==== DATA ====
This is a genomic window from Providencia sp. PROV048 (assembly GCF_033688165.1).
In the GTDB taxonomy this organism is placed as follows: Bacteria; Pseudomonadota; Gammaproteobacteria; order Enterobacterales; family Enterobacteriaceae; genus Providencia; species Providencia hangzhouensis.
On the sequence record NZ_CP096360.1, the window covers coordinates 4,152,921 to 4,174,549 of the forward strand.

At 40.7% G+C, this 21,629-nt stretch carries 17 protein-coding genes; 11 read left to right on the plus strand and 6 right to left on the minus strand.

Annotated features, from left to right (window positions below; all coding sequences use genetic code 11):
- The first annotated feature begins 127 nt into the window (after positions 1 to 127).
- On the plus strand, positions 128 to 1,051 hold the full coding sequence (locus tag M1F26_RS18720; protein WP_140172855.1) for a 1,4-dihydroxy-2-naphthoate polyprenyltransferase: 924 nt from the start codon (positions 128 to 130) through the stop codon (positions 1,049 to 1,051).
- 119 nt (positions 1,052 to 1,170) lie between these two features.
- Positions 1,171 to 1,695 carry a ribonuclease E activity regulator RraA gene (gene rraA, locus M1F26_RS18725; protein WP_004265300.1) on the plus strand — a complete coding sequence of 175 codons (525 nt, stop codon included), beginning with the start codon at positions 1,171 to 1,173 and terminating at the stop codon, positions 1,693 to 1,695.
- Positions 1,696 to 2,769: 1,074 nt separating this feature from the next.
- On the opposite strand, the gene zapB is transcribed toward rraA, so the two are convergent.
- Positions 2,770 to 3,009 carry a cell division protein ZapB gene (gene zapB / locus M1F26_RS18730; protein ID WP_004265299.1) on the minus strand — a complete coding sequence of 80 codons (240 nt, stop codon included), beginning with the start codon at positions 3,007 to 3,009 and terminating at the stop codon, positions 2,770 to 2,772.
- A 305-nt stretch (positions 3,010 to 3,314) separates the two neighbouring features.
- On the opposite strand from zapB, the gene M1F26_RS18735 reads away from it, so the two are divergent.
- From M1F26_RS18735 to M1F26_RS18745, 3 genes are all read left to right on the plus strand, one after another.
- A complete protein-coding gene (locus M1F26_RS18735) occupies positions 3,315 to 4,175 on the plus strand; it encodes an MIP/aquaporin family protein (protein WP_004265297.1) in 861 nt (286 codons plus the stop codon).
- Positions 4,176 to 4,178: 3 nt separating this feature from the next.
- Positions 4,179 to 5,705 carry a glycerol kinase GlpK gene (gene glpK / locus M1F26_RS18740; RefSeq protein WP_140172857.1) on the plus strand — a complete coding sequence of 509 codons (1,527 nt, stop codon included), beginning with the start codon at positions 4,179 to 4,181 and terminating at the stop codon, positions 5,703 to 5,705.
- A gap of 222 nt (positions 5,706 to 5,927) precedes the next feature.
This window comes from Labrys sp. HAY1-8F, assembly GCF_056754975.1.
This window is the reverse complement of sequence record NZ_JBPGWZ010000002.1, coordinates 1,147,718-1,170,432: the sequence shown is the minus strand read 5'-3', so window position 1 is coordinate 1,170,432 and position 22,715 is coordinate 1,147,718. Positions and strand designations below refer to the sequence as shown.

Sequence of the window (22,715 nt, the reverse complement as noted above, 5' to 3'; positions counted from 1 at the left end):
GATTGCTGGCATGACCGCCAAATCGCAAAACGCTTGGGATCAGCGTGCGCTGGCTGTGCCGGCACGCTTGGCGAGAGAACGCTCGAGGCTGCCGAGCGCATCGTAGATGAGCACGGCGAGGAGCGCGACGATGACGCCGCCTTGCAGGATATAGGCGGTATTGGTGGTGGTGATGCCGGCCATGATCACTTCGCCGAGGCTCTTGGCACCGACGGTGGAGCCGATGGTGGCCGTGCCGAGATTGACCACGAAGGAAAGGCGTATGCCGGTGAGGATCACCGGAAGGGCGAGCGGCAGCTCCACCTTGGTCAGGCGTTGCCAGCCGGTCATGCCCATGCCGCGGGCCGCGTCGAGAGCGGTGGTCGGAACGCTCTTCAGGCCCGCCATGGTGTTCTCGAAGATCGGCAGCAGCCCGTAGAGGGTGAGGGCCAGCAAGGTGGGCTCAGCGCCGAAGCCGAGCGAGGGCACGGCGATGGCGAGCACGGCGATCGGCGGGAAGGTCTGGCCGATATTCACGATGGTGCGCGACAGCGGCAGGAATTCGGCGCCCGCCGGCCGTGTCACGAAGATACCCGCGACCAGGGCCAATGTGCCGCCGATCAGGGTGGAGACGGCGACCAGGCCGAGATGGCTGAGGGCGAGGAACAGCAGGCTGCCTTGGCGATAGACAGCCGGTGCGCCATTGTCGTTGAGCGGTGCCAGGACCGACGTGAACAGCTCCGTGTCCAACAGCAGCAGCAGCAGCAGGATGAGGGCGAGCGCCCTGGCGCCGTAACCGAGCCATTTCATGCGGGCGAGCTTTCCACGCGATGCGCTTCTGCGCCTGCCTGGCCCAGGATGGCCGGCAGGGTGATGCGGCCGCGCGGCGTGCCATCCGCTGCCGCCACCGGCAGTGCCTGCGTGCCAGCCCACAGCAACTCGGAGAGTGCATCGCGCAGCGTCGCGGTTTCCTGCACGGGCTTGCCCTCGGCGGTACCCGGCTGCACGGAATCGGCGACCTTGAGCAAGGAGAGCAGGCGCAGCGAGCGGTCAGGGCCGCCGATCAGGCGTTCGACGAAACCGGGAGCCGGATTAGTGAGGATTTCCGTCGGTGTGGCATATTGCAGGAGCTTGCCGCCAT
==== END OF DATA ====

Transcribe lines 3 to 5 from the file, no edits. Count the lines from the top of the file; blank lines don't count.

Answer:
On the sequence record NZ_CP096360.1, the window covers coordinates 4,152,921 to 4,174,549 of the forward strand.

At 40.7% G+C, this 21,629-nt stretch carries 17 protein-coding genes; 11 read left to right on the plus strand and 6 right to left on the minus strand.

Annotated features, from left to right (window positions below; all coding sequences use genetic code 11):